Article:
Novice photographers and aspiring photography students underestimate the importance of photography business plan, cost analysis, and marketing plan. All these elements are indispensable to be successful in the business of photography as in any other type of business.
The purpose of this guide is to help you identify the steps and considerations you should have when designing and setting up your photography business. This guide isn’t intended to replace the consultation of a professional in the field; however, it is certainly an excellent resource to start your journey of starting a business in photography.
Importance of Writing a Photography Business Plan
Not having a well-defined business plan is like driving a car to a destination without using a map or GPS system. You think and trust that you will reach your final destination, but you lack a real indicator that can show the route of your journey if you are really going in the right direction.
Elements of a Business Plan
Creating a photography business plan doesn’t have to be a complicated task. You can achieve a complete and effective one if you ensure you include the following key elements:
Vision and Mission Statements
The mission of a company is a lasting statement of the object, purpose or reason of being the company. Unlike the vision, the mission statement answers to the question ‘What is our reason for being?’ while the vision answers to the question ‘What do you want to be?’
A good company mission must be clear, concrete, motivating and possible. Ask yourself the following 3 important questions in this regard;
What is your reason for being?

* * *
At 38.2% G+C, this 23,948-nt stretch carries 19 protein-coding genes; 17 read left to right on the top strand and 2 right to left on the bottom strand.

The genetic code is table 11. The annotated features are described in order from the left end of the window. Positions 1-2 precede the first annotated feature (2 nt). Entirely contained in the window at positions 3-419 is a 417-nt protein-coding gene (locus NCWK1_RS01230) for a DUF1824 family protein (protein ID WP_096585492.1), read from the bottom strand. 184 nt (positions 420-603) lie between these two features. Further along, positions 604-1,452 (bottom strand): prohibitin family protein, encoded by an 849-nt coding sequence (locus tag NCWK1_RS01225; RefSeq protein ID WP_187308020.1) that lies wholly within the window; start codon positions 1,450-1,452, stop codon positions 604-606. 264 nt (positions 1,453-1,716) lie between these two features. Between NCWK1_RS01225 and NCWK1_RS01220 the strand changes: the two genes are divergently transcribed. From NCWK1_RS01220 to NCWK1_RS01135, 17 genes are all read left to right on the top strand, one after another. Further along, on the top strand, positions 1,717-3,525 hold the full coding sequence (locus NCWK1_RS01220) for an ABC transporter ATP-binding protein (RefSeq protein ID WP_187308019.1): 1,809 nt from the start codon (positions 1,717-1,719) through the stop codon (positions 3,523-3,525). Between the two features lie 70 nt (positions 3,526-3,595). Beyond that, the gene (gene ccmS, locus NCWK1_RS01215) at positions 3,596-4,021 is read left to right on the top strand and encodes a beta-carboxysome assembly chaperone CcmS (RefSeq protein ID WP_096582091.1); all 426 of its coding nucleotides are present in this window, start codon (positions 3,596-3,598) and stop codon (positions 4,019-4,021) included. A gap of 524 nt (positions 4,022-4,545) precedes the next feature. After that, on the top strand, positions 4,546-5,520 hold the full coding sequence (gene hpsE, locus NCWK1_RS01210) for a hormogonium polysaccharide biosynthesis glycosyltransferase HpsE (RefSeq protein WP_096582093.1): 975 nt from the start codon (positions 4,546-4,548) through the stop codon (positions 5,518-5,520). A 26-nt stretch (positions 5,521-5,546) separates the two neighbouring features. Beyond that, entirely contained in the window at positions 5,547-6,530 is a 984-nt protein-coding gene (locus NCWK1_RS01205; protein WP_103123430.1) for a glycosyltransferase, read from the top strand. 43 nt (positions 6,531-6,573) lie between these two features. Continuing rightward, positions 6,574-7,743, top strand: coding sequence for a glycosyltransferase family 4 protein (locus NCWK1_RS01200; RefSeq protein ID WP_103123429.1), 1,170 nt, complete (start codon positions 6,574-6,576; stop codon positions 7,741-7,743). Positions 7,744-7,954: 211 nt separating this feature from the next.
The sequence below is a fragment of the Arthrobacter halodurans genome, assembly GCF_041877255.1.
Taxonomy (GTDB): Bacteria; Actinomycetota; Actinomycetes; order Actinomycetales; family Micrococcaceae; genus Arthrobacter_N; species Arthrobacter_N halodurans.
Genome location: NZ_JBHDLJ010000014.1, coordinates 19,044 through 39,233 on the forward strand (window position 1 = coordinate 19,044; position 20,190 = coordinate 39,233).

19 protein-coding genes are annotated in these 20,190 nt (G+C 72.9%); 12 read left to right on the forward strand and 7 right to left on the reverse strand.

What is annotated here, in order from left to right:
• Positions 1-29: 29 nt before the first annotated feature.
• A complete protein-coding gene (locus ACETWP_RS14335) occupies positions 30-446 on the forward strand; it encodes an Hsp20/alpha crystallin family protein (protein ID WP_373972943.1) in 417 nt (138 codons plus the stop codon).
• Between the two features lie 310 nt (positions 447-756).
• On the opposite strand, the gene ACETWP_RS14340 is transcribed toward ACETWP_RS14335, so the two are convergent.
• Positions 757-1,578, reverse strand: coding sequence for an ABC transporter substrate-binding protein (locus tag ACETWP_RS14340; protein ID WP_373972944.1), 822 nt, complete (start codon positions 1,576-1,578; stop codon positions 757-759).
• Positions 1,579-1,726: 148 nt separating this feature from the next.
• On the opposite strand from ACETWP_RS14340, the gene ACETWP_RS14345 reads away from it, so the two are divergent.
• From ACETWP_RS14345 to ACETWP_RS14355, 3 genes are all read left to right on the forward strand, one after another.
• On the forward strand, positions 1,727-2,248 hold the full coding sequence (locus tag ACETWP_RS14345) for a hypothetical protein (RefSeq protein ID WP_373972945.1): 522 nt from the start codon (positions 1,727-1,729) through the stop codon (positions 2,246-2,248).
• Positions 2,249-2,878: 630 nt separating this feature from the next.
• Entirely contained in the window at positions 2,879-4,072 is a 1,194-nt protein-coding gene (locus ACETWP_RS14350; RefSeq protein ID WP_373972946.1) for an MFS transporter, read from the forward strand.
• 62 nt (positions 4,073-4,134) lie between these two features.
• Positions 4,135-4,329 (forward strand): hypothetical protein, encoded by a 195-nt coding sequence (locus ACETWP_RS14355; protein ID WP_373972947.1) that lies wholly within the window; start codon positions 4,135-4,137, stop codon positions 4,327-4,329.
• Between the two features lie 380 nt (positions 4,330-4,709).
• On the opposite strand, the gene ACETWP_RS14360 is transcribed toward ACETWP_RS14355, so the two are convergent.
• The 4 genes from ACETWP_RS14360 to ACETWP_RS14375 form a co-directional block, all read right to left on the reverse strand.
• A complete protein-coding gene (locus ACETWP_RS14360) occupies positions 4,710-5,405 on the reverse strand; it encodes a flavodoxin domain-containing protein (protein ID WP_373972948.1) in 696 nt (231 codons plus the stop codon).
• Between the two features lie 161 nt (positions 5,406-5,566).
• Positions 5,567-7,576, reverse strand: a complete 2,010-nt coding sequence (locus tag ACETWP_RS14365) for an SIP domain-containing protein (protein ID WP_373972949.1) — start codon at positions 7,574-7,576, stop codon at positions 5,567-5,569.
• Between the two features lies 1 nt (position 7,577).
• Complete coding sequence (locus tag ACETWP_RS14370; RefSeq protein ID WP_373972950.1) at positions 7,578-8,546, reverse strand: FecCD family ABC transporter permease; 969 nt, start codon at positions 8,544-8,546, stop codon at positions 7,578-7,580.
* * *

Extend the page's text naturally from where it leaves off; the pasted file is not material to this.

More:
What is your dream as a company?
Why will you be the best in the world?
Answering to these questions will help you identify how you want your photography business to be in the next few years. There are few elements that could help you in this regard such as defining the field or market where you operate, which niche you will serve, and type of experience you want your customers to experience when receiving your products and/or services.
Stages of Achievement
The long-term and intermediate-term goals aren’t achieved overnight. So it’s very important to know and set intermediate and short term goals. You must define short-term achievements that will help you stay on track and always close the gap between the present and the future destination.
To establish your photography marketing plan, the first thing to do is to have clearly identified the following:
Whom you specifically serve
Who your customers are
Your customers’ age and gender
Depending on your market you might have a few more points to consider.
Then you must define how you will contact these customers i.e., where they live, what places they visit, what organisations they belong to, where they buy, where they gather, which magazines they read, how you will present your business to the potential customers as an attractive choice and what makes you different from your competitors.
By answering these questions, you can define your market strategy and what potential means you have at your fingertips.
Prices & Cash Flow Plan
Establishing a cash flow plan is vital. Many photographers who start their companies see themselves sooner or later living from project to project and never leave the financial hole. This is because they didn’t establish a cash flow plan and correct prices. Creating a cash flow plan is not difficult as you can start by estimating the annual or monthly expenses of your business. With this calculation, you can forecast the minimum amount of cash you need to sustain. Knowing this, you can establish with certainty the price of your products and/or services correctly.
I hope this guide will serve you and encourage you to begin the process of defining your business plan and start your day on the right foot. I recommend that you review your photography business plan at least once a year, and you can evaluate the progress you have made and make the necessary adjustments.